Red C’s shortcuts to brand choice

Richard Colwell on tests to ensure brands are more easily recognised by consumers

It is surprising how often we test ads for brands that simply do not make it that easy for consumers to know which brand it is being advertised. The ads bear little resemblance to the brand that consumers know and unfortunately it is true to say that the money spent is often wasted as the communication does little to help build easier shortcuts to brand choice.

Being able to stand out has been a cornerstone of advertising impact since the practice was first established.  But equally as important is the need to make it easy for consumers to link the message quickly with the brand. If it is not, then the money spent is wasted because even if it is commutating a strong message, it is not linking that message to the brand behind it.

The importance of brand recognition as a key mental shortcut or heuristic to brand choice has been explored in many books, articles and papers in recent years. Behavioural economist Gerd Gigerenzer found that people rarely make decisions following detailed consideration, but instead make “fast and frugal” decisions to arrive at “good enough” choices.

Recalling brands in context: The availability mental shortcut is discussed in Byron Sharp’s How Brands Grow. Mental availability is something marketers must measure carefully. If a brand is easily recalled in context, it becomes a good choice for consumers. Jenni Romaniuk, co-author of How Brands Grow Part 2, seen addressing Marketing Society members.

How do we know which choices are good enough? Not by careful comparison. Instead we use heuristics, or mental shortcuts. In 2003, Daniel Kahneman identified “baseline” heuristics involved in nearly every human decision. Of these, three baseline heuristics are particularly useful in explaining brand growth and the three are availability, affect and processing.

Availability: The availability heuristic is much discussed in Byron Sharp’s How Brands Grow. Mental availability is something marketers must measure carefully.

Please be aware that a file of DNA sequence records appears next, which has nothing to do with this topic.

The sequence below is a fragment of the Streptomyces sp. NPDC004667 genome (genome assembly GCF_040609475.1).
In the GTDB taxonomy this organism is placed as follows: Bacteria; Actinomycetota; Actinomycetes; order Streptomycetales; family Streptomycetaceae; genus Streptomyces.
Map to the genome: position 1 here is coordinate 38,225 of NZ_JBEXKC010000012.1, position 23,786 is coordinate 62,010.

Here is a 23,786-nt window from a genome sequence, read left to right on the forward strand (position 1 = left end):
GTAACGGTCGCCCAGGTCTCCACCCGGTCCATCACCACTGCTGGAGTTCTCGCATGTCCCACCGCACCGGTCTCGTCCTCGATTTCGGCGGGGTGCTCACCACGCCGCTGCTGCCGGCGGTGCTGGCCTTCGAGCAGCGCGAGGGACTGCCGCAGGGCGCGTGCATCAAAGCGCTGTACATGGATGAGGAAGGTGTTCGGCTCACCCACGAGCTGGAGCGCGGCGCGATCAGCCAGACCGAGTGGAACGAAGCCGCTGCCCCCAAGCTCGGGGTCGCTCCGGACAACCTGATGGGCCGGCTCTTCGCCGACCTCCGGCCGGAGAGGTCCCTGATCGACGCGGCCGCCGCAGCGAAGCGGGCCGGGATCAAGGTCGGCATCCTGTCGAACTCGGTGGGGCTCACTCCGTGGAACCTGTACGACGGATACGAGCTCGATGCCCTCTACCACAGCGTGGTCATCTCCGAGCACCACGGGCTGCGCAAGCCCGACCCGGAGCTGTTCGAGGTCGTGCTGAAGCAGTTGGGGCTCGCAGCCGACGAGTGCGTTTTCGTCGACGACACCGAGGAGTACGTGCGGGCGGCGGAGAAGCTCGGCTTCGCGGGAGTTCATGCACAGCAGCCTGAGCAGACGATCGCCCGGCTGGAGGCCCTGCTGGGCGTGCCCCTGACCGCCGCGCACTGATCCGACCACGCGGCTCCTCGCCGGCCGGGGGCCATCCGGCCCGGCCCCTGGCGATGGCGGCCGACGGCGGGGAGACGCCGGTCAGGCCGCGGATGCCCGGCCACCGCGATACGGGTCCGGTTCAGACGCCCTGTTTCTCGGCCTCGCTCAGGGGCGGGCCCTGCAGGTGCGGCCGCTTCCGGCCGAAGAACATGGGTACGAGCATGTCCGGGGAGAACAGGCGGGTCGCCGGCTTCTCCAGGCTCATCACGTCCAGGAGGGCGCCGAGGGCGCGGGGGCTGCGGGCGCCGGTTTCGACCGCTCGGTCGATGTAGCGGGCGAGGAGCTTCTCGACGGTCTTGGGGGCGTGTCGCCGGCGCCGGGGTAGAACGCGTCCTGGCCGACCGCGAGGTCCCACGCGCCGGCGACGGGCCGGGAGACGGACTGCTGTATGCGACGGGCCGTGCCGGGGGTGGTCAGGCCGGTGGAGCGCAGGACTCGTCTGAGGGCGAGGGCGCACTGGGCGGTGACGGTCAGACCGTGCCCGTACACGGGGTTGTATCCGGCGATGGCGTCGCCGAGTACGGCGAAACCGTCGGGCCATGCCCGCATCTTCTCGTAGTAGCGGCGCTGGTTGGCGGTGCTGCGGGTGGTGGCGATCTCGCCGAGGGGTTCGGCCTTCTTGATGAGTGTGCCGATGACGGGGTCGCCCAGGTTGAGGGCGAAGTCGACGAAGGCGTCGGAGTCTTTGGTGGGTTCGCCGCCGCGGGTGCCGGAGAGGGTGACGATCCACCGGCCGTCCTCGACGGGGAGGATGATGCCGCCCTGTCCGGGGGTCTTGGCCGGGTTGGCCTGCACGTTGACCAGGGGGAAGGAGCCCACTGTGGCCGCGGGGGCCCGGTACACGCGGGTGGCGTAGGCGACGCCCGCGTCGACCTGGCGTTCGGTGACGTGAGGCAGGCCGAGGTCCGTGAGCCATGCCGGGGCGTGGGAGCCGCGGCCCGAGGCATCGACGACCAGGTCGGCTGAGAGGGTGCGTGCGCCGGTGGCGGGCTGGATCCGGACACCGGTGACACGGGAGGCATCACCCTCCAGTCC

Affect: It is all about the impact of positive emotional brand connections. As it has been proved by Binet and Field studies, advertising which promotes long-term emotional engagement with a brand delivers the best growth. The fundamental truth is that if a brand has a better emotional connection with consumers, it becomes an easier choice for them.

Marketers understand the importance of this and much advertising testing includes emotional reaction to copy at its core. At Red C, we are trying to understand this basic emotional connection as a fundamental part of the brand evaluation we conduct for clients.

Processing: The theory behind this mental shortcut is that the most likely choices are those processed with minimum effort. The easier a brand makes it to process choices, the more likely they are to choose that brand. So, the more marketers we can make a brand easily recognised, with clear and well defined and promoted brand collateral, the better.

The processing heuristic seems obvious, but evidence from much of the communication that we test suggests that all too often brands forget the importance of promoting key collateral.

There are two stages for a brand to ensure that consumers easily recognise and identify it.  The first is to understand what collateral is both distinctive and unique. Then make sure to keep that collateral at the forefront of every interaction consumers have with the brand.

A brand’s collateral might include things such as colour, logo, strapline, music, celebrity connection and sponsorship. The importance of each part of a brand collateral is not always clear. Surprisingly, much brand collateral does not appear to make choices easier.

Certainly more needs to be done to ensure it is working harder. A study we conducted for a financial client testing brand collateral saw us examine six shades of blue. As might be expected, consumers were confused which colour belonged to which brand and as such these colours are of low value in signposting both the brand and its marketing communication.

At the same time, often long-established brand cues can be too hurriedly thrown to the wolves when a new marketing manager decides its time for a rebrand. Measuring your brands and your competitor’s collateral is crucial to truly understanding which parts of it are both distinctive and unique. It is as well to start with a review of what collateral you have.

Make sure you throw it all into the mix, even parts that were discarded in previous rebrands. Discarded parts may be more distinctive than any current brand collateral. Hopefully you have assets that are both distinctive and unique. But even learning that you don’t matters, as it allows you to take stock and ensures you create collateral that works harder for your brand.

Once you have a clear picture of what is distinctive and unique about your brand, make sure you ruthlessly use these assets on every piece of communication. Both academic theory and years of experience testing advertising and brand health would strongly suggest that the benefit to both brand consideration and communication impact will be exponential.

Richard Colwell is chief executive of Red C Research



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